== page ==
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Every other December CBOS asks Polish people whether their family Christmas that year will be as lavish as the previous one. The results of the 2019 survey were virtually identical to those of two years earlier: a decided majority of respondents (87%) said their family Christmas would be the same as before. While this is still the dominant reply (72%), it nonetheless shows a drop of 15 percentage points. At the same time, the percentage of people anticipating a more modest Christmas has increased almost five-fold, with virtually one in four respondents giving this answer (23% as against 5% in 2019). In addition, the already small percentage expecting a more lavish Christmas has halved. These clear changes can most likely be attributed to the uncertain situation of the country’s economy.

Confidence in NATO

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CBOS has been measuring Polish people’s confidence in NATO since 2014. From the time of the last survey, in February 2020, there has been a significant drop in confidence, which is now at an all-time low. Almost half the respondents (49%, a drop of 19 percentage points) believe Poland can be sure of the full involvement of our allies if it proved necessary to defend our borders, while over a third (36%, a rise of 13 points) – the most so far – are of the opposite opinion. The only time that confidence in NATO’s support has been almost as low was in September 2014, during the first year of the armed conflict in eastern Ukraine (more specifically, after the Newport summit at which representatives of the allied nations condemned Russia’s military intervention in Ukraine).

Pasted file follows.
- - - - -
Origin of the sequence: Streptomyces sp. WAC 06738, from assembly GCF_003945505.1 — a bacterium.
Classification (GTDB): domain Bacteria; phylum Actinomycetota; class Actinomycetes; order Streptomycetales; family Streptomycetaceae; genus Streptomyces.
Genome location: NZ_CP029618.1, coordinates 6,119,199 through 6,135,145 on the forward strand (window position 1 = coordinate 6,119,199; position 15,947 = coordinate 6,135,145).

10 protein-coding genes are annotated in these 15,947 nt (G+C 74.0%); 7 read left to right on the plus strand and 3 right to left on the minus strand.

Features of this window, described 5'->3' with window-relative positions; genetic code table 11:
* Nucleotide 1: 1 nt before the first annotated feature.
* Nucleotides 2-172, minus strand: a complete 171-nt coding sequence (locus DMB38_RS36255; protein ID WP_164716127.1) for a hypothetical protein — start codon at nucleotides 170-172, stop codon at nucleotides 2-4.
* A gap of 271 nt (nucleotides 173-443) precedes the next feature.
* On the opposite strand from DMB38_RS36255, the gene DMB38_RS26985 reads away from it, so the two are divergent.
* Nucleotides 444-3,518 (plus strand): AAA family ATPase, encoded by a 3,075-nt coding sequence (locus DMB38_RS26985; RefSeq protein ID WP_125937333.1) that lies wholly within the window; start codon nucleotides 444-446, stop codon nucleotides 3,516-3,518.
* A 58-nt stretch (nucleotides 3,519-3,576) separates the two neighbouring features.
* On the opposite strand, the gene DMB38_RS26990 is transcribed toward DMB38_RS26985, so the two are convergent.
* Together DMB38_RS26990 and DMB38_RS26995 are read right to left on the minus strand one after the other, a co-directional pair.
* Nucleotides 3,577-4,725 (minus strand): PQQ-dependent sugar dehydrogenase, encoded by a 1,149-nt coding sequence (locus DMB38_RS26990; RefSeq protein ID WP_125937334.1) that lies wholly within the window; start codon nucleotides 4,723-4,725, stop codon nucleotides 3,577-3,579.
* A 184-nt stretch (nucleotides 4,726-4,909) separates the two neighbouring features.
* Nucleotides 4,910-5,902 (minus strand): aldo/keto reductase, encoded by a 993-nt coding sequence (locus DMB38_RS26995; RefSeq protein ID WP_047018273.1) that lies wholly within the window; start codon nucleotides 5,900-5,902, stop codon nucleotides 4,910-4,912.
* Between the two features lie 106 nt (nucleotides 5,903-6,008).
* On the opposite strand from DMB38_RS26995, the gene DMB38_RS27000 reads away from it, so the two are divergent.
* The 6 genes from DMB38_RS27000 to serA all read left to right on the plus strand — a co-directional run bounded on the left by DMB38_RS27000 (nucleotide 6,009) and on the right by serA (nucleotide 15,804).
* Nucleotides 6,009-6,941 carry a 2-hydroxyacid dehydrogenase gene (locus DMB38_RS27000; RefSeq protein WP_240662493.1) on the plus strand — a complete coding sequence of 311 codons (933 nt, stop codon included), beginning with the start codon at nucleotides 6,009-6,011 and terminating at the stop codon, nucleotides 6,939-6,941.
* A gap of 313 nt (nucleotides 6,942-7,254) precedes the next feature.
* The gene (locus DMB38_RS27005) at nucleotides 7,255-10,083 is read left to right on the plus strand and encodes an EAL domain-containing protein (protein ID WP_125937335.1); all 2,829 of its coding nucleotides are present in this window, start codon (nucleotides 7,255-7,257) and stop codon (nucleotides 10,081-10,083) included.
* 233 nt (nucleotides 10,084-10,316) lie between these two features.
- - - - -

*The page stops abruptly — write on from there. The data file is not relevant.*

Looking Back on Martial Law

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Just under half of adult Poles (47%) remember the exact date martial law was brought in, 13 December 1981, while almost a fifth (19%) are completely unfamiliar with this date. More than half of respondents over the age of 44 remember the date, while only about a quarter of those aged up to 34 do so.

Should Employers Be Able to Find Out which Employees Are Vaccinated?

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In the November survey respondents were asked their views on plans that would give employers the means to check which of their employees have been vaccinated. Over half of those surveyed thought that employers should have access to such information (52%) while somewhat over two fifths were of the opposite view (42%). Although the situation with the pandemic has got much worse since September, opinions on this point are relatively unchanged. The percentage of respondents allowing employers access to such information has risen by 3 percentage points, while the percentage of those who disagree with this has barely changed (a drop of 1 point).

Perceptions of Polish Sovereignty within the EU